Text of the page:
Adaptive resonance theory

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Adaptive Resonance Theory (ART) is a theory developed by Stephen Grossberg and Gail Carpenter on aspects of how the brain processes information. It describes a number of neural network models which use supervised and unsupervised learning methods, and address problems such as pattern recognition and prediction.


[edit] Learning model

Basic ART Structure

The basic ART system is an unsupervised learning model. It typically consists of a comparison field and a recognition field composed of neurons, a vigilance parameter, and a reset module. The vigilance parameter has considerable influence on the system: higher vigilance produces highly detailed memories (many, fine-grained categories), while lower vigilance results in more general memories (fewer, more-general categories). The comparison field takes an input vector (a one-dimensional array of values) and transfers it to its best match in the recognition field. Its best match is the single neuron whose set of weights (weight vector) most closely matches the input vector. Each recognition field neuron outputs a negative signal (proportional to that neuron’s quality of match to the input vector) to each of the other recognition field neurons and inhibits their output accordingly. In this way the recognition field exhibits lateral inhibition, allowing each neuron in it to represent a category to which input vectors are classified. After the input vector is classified, the reset module compares the strength of the recognition match to the vigilance parameter. If the vigilance threshold is met, training commences. Otherwise, if the match level does not meet the vigilance parameter, the firing recognition neuron is inhibited until a new input vector is applied; training commences only upon completion of a search procedure. In the search procedure, recognition neurons are disabled one by one by the reset function until the vigilance parameter is satisfied by a recognition match. If no committed recognition neuron’s match meets the vigilance threshold, then an uncommitted neuron is committed and adjusted towards matching the input vector.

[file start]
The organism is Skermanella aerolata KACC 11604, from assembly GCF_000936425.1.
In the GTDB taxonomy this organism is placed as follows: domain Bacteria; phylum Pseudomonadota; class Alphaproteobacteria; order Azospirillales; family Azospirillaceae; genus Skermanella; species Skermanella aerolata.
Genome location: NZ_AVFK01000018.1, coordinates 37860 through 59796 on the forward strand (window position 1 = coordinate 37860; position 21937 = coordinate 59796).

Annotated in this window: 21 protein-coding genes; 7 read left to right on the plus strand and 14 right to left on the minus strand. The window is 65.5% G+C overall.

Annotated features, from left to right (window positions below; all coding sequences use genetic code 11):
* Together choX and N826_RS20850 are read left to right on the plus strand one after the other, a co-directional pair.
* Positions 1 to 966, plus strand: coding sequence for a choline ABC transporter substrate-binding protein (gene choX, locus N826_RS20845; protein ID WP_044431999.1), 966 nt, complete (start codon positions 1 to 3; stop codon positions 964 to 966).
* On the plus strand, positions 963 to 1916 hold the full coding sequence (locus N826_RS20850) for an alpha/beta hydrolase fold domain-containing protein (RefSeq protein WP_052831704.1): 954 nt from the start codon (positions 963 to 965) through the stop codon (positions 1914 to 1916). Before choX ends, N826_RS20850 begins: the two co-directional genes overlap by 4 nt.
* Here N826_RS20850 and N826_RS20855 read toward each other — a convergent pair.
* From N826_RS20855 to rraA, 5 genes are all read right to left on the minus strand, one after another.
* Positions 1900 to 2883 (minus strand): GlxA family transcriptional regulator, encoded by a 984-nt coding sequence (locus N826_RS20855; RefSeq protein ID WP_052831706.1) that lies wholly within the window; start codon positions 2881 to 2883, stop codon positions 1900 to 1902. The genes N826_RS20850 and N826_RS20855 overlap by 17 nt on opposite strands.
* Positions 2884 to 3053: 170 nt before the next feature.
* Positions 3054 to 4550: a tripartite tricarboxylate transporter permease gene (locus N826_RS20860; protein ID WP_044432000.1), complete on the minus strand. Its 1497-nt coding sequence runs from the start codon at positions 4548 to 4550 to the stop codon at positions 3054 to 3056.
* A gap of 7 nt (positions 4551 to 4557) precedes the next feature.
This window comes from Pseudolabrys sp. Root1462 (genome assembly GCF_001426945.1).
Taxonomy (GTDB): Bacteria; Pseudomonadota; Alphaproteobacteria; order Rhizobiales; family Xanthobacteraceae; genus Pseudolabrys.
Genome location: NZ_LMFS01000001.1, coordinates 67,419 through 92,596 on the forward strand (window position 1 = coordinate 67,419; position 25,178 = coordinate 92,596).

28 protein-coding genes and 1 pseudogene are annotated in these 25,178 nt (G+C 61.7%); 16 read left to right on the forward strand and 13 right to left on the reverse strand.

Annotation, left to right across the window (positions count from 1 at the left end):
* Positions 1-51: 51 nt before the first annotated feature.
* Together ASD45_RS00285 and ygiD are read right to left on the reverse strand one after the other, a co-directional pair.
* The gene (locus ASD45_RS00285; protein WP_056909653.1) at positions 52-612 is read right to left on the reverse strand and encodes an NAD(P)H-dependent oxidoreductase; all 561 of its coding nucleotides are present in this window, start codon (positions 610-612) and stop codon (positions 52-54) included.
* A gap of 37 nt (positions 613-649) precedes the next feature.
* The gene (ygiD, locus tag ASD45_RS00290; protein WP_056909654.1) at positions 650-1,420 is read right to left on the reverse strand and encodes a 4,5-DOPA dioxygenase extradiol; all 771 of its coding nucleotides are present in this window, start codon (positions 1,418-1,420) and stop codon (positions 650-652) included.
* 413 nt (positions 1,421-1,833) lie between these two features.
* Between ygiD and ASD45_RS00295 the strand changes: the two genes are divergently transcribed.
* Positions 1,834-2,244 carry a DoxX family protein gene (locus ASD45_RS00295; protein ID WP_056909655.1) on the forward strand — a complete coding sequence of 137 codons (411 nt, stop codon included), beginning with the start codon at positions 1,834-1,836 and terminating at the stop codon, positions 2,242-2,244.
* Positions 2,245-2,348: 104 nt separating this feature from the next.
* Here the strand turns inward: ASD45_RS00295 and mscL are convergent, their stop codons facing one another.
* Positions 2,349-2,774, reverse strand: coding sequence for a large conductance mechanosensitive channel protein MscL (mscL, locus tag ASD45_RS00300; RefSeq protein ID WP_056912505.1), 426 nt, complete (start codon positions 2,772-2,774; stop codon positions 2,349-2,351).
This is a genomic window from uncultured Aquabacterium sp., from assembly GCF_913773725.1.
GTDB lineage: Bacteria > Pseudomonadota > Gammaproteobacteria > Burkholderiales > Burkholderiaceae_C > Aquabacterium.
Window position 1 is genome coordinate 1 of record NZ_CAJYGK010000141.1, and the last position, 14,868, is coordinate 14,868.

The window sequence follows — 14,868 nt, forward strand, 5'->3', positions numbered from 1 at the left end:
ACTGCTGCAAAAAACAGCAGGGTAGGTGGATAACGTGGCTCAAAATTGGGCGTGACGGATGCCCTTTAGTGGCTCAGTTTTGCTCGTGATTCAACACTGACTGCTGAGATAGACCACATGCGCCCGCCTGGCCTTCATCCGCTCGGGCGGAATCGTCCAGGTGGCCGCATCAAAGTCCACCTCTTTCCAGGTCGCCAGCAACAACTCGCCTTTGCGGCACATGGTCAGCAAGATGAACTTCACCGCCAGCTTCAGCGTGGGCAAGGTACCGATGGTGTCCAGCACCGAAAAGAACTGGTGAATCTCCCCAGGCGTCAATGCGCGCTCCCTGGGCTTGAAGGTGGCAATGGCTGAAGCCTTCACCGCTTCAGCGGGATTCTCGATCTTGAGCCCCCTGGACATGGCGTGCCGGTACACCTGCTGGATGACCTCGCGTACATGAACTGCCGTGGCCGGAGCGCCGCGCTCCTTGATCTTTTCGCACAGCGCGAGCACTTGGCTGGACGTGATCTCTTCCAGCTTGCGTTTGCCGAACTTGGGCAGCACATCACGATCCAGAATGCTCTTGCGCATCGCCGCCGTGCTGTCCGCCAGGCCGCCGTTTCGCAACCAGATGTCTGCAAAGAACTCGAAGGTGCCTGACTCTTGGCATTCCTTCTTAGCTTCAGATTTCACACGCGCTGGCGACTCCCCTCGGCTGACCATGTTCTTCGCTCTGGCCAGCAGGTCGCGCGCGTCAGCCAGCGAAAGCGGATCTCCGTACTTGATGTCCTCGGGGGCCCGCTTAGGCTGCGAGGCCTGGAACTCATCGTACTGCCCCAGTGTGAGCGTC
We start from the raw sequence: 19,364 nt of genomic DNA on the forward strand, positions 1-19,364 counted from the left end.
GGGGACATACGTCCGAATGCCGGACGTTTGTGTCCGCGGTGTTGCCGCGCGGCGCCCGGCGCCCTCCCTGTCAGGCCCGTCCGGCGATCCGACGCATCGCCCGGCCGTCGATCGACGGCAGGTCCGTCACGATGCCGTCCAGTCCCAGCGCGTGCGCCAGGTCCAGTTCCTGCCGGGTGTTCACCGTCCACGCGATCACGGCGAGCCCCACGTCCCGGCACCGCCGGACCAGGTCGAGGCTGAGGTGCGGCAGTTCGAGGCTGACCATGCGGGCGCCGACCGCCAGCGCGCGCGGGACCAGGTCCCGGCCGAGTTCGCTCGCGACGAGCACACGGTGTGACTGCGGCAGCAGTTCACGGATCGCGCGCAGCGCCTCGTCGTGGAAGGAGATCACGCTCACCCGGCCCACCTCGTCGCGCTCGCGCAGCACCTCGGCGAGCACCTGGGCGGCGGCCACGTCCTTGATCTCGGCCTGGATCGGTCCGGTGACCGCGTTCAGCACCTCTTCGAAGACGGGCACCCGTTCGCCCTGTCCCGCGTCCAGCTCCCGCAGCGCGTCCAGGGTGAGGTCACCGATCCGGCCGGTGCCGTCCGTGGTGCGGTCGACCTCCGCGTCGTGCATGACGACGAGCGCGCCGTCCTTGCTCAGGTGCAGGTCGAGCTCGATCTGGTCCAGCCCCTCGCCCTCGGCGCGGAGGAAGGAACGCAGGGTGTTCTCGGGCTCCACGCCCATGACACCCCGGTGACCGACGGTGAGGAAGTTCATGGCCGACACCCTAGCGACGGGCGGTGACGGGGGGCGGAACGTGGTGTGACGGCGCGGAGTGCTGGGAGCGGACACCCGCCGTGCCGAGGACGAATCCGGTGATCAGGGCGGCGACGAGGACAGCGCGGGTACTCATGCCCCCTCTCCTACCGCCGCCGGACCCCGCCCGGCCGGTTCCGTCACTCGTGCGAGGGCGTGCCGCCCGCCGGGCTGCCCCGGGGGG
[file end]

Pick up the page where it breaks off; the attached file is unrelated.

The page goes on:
[edit] Training

There are two basic methods of training ART-based neural networks: slow and fast. In the slow learning method, the degree of training of the recognition neuron’s weights towards the input vector is calculated to continuous values with differential equations and is thus dependent on the length of time the input vector is presented. With fast learning, algebraic equations are used to calculate degree of weight adjustments to be made, and binary values are used. While fast learning is effective and efficient for a variety of tasks, the slow learning method is more biologically plausible and can be used with continuous-time networks (i.e. when the input vector can vary continuously).

[edit] Types of ART

[edit] ART 1

ART 1[1][2] is the simplest variety of ART networks, accepting only binary inputs.

[edit] ART 2

ART 2[3] extends network capabilities to support continuous inputs.

[edit] ART 2-A

ART 2-A[4] is a streamlined form of ART-2 with a drastically accelerated runtime, and with qualitative results being only rarely inferior to the full ART-2 implementation.